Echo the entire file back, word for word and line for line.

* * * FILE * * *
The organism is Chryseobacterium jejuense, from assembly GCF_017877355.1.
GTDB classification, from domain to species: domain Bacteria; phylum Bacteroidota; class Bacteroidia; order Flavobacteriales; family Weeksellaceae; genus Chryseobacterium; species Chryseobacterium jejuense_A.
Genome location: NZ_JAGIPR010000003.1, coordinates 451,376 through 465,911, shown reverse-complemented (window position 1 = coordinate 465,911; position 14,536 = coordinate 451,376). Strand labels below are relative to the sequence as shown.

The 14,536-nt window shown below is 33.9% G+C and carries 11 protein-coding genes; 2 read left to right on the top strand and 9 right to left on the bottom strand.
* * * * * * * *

The organism is Chryseobacterium jejuense, from assembly GCF_017877355.1.
GTDB classification, from domain to species: domain Bacteria; phylum Bacteroidota; class Bacteroidia; order Flavobacteriales; family Weeksellaceae; genus Chryseobacterium; species Chryseobacterium jejuense_A.
Genome location: NZ_JAGIPR010000003.1, coordinates 451,376 through 465,911, shown reverse-complemented (window position 1 = coordinate 465,911; position 14,536 = coordinate 451,376). Strand labels below are relative to the sequence as shown.

The 14,536-nt window shown below is 33.9% G+C and carries 11 protein-coding genes; 2 read left to right on the top strand and 9 right to left on the bottom strand.